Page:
Ascent of the A-Word: Assholism, the First Sixty Years

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Release Date: 
August 14, 2012
Houghton Mifflin Harcourt
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It is delightful that a respected linguist would take up the challenge of writing about an inelegant word that has become a staple of our spoken language.

Although it is not surprising as his other books including Talking Right: How Conservatives Turned Liberalism into a Tax-Raising, Latte-Drinking, Sushi-Eating, Volvo-Driving, New York Times-Reading, Body-Piercing, Hollywood-Loving, Left-Wing Freak Show and Going Nucular: Language, Politics, and Culture in Confrontational Times, Ascent of the A-Word is just as interesting.

Who else but Geoffrey Nunberg would have taken the term “asshole” and dissected it into a multitude of forms that both describe and enhance our understanding—indeed appreciation—of this concept?

In the literal sense, asshole refers to someone's anatomy; however, used in the popular colloquial fashion, asshole refers to someone's personality or behavior.

It is the latter meaning Professor Nunberg spends time deftly dissecting, from its first literary appearance to the characteristics of those who represent the archetypes in our society.

Dr. Nunberg traces the use of coarse language from the Victorian era of the 1920s to the spread of the A-word by returning World War II servicemen (and novelist Norman Mailer in The Naked and the Dead).

In an effort to describe who is an asshole or behaves in the category of assholism, Dr. Nunberg aligned his definition with Barbara Walter's. Among those who are often paired with the asshole label are: Rush Limbaugh, Mel Gibson, Hank Williams Jr., Bill O'Reilly, Tiger Woods, Tom Cruise, Karl Rove, Donald Trump, Sarah Palin, and Mark Zuckerberg.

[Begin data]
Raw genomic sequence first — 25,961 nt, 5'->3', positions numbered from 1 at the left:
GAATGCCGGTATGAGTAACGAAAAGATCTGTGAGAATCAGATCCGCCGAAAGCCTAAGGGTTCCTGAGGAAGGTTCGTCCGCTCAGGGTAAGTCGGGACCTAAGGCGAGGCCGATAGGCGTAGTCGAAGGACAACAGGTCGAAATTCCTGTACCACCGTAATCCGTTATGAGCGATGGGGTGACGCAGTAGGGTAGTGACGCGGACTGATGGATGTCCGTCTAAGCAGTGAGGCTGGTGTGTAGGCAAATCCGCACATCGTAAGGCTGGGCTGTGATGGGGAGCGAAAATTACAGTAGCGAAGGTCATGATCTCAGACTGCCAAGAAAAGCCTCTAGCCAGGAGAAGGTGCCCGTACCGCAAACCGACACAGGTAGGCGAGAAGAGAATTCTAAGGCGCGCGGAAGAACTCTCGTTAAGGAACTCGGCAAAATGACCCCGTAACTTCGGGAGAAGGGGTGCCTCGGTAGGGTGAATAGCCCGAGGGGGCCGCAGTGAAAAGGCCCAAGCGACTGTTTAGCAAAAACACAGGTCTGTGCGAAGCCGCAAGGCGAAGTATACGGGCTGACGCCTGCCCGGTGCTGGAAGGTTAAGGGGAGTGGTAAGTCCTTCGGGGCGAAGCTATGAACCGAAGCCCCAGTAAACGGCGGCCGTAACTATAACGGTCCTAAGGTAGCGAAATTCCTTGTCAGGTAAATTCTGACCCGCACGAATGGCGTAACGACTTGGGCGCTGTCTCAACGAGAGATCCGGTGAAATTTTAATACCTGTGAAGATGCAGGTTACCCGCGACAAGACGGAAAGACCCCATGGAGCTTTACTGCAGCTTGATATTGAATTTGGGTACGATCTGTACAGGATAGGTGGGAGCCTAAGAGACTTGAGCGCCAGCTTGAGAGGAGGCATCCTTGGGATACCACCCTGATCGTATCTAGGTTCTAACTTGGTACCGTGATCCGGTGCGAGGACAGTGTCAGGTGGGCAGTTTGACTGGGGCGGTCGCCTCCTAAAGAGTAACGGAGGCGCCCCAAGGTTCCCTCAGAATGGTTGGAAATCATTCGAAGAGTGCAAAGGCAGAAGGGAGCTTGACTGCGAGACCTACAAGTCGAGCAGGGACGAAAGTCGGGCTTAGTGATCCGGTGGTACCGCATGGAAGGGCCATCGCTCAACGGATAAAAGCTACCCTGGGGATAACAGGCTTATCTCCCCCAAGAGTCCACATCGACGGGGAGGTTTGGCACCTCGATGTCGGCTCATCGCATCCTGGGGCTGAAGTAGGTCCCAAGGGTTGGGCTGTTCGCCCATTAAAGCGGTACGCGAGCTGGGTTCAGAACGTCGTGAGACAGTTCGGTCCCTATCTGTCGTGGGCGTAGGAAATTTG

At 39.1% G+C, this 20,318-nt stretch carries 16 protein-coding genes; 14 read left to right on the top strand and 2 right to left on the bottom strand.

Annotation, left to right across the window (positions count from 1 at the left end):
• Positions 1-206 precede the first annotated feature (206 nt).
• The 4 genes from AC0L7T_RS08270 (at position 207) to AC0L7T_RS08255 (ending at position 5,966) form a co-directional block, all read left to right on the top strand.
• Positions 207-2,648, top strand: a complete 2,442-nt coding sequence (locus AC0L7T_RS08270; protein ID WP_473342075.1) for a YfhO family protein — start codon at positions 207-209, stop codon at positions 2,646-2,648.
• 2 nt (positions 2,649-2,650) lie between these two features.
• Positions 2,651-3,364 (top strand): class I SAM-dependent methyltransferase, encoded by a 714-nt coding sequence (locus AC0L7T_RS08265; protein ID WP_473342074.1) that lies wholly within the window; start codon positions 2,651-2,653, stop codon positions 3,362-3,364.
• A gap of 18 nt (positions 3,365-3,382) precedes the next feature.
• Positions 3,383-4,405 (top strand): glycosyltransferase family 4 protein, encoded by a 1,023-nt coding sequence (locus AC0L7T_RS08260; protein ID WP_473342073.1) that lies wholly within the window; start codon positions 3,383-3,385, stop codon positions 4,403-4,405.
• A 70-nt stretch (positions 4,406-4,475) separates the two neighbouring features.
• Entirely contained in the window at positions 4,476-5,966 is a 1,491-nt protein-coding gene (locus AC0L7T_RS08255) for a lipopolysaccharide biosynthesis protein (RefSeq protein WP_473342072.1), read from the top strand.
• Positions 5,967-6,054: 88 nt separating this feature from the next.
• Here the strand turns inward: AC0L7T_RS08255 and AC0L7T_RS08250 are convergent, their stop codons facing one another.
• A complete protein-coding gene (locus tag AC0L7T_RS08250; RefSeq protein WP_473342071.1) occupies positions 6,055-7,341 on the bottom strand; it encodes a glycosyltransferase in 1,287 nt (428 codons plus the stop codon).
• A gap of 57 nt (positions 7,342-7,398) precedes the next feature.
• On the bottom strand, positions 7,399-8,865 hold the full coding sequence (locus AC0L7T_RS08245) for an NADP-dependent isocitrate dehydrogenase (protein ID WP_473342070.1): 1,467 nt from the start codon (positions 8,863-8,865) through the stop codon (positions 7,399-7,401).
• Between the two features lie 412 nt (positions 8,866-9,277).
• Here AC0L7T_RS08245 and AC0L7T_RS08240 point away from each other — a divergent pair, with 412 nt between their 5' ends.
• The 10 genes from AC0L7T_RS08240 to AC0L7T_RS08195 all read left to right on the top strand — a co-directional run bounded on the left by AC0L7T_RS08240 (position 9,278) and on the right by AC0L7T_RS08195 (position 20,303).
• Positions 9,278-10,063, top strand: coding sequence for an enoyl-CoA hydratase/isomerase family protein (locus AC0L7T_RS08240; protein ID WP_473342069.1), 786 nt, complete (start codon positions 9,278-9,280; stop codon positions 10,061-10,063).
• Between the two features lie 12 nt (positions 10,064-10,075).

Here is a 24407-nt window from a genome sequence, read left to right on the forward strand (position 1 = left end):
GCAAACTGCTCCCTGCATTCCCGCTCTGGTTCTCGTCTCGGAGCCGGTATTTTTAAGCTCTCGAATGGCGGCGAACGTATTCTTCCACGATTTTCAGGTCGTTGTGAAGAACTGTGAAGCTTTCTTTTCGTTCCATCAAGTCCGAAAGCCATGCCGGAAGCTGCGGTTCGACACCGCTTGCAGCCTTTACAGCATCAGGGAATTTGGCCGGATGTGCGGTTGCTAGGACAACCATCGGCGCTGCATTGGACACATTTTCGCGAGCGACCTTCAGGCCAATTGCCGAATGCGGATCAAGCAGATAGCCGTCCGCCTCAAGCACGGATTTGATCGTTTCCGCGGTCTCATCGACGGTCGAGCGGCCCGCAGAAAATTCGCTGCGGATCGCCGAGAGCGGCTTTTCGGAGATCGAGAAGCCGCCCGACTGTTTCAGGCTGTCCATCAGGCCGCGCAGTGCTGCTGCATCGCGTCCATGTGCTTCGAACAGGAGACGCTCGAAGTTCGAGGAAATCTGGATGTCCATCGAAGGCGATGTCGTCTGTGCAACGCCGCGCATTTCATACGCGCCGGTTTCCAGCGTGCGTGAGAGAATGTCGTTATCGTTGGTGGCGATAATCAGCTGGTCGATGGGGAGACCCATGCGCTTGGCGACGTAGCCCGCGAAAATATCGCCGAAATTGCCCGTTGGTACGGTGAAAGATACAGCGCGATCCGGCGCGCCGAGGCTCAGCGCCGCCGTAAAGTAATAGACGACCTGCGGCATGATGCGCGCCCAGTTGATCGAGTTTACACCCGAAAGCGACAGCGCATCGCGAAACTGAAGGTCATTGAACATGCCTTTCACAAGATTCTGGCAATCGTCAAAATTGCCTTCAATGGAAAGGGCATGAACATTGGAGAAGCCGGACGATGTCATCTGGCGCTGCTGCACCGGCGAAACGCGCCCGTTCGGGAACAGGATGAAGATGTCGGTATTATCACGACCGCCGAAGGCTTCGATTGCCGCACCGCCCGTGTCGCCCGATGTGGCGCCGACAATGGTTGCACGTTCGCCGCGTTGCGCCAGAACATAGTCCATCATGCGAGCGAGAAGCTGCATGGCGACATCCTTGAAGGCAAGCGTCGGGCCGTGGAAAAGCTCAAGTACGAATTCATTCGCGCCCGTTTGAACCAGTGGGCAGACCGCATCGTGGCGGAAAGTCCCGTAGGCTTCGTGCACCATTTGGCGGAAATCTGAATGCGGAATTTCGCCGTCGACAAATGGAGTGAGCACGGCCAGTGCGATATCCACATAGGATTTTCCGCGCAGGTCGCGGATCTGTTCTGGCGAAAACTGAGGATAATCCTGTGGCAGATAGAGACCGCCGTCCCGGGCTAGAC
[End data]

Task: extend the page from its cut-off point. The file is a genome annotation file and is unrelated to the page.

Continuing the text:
A personal deliberation over whether someone is an asshole, a prick, or a jerk is more about a personality than semantics. To paraphrase the famous phrase by U.S. Supreme Court Justice Potter Stewart regarding pornography: I can't define one, but I know one when I see one.

Just as there are those who are specifically identifiable as assholes, Dr. Nunberg also has a definition of the "anti-asshole."

The anti-asshole is a new cultural hero best depicted by Clint Eastwood's Dirty Harry. Other anti-assholes include Bruce Willis and Steven Seagal.

These anti-heroes are tough, blunt, and disaffected, according to Professor Nunberg. They are courteous to ordinary folk, but abusive and contemptuous to criminals and those in the police hierarchy who keep them from doing their job.

Ascent of the A-Word would be incomplete if Professor Nunberg left out assholism in political discourse. His best example? Donald Trump. "Trump's reputation as an asshole was firmly established before his dalliance with politics began."

In his book, Professor Nunberg trounces the political broadcasters as those who truly qualify as personal and professional assholes. He gives an example of this behavior by Ann Coulter when she gave a talk at the University of Ottawa in 2010. A Muslim student asked her how Muslims are expected to travel if they shouldn't be allowed on airplanes as Coulter had suggested. She answered, "Take a camel."

"To judge from the energy they give preening, sneering and bullying their guests and callers, a lot of successful ones in talk radio, as in baseball, are the nice guys who finish at the bottom of the division."

"The problem with political assholism,” contends the author, "is that it has worked its way into everyday conversation, particularly as response to the politicization of manners associated with political correctness."

In the end, assholism is not helpful in engendering or maintaining a useful and constructive dialogue. By its very definition, it is "designed to deny that very possibility" by dividing one group from another.

How do we avoid assholism? As Professor Nunberg suggests, "When someone acts like an asshole "about an important matter," it is important not to answer in kind, but "with the seriousness the question requires."